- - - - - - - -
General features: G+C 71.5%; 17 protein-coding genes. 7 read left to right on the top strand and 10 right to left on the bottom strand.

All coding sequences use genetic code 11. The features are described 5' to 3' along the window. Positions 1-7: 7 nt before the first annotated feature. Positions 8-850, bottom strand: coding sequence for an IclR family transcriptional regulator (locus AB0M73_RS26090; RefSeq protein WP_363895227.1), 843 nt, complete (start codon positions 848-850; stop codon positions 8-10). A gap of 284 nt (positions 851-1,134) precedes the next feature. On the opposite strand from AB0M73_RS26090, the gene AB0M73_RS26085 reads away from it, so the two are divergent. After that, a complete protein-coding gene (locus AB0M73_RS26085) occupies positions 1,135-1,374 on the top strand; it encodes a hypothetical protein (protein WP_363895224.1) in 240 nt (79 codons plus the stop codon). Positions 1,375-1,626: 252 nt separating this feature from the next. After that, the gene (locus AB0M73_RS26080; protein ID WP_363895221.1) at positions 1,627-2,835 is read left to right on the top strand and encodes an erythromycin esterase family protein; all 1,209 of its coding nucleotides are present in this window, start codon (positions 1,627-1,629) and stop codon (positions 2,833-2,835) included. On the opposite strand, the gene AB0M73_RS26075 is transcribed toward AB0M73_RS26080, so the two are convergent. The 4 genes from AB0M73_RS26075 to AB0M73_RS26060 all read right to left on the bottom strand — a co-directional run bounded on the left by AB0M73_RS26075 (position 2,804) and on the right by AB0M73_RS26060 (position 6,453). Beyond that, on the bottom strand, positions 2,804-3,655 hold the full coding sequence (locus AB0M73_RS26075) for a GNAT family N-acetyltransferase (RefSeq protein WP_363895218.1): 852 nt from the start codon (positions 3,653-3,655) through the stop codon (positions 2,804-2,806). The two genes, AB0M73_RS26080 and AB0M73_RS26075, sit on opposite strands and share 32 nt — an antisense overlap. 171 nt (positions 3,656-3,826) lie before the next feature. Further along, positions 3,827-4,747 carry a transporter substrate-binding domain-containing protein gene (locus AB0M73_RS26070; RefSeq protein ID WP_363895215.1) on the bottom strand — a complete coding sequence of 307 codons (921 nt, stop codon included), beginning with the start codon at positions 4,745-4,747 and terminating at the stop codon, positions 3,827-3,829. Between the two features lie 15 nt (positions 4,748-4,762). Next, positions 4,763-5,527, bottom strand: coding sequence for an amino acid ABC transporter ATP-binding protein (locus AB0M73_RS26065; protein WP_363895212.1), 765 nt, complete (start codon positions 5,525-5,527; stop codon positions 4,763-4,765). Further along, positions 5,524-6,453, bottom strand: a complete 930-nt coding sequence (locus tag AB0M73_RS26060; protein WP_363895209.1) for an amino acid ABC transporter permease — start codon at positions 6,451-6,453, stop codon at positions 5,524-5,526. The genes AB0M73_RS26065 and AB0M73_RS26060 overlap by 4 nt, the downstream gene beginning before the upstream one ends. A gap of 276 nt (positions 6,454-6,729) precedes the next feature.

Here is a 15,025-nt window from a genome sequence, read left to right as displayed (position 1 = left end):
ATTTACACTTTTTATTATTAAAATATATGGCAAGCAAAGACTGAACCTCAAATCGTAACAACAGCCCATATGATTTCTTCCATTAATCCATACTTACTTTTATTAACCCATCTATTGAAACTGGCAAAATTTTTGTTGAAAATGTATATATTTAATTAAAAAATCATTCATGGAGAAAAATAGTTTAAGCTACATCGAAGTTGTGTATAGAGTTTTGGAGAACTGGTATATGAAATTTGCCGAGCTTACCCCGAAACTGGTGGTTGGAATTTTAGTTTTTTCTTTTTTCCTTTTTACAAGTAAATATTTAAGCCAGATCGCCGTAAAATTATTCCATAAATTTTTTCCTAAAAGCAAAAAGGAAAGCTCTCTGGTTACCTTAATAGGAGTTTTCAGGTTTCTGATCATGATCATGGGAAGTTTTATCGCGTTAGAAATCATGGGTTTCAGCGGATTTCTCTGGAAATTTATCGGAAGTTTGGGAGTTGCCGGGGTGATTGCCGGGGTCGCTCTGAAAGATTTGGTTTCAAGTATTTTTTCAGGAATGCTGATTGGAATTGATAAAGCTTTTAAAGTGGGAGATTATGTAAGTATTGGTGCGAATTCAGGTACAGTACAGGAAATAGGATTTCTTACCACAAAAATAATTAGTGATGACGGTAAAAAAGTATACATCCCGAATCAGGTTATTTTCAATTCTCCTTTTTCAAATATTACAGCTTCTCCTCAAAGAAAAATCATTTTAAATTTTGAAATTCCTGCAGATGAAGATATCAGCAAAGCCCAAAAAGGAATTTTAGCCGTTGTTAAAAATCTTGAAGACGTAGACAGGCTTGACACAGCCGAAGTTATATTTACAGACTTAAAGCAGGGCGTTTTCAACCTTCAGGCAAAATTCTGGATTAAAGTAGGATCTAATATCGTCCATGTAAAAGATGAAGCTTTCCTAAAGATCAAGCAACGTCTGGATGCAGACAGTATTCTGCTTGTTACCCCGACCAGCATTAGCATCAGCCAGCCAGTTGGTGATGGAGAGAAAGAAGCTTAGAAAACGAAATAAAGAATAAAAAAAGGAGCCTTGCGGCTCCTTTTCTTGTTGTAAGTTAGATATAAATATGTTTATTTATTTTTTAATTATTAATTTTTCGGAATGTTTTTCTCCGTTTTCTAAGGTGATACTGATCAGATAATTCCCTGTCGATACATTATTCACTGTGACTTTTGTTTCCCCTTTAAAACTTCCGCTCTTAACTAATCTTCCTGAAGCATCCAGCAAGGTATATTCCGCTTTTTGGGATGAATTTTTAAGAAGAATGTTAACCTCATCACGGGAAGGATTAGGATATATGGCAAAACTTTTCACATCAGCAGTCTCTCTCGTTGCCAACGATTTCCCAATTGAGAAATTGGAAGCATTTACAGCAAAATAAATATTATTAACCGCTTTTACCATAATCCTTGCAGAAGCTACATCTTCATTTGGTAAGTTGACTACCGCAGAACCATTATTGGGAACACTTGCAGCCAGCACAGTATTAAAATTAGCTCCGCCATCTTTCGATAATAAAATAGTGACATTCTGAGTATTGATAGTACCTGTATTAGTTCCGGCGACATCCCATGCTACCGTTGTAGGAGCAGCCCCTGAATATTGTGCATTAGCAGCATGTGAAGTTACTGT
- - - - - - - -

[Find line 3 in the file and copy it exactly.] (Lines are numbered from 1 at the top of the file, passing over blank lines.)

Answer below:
Here is a 15,025-nt window from a genome sequence, read left to right as displayed (position 1 = left end):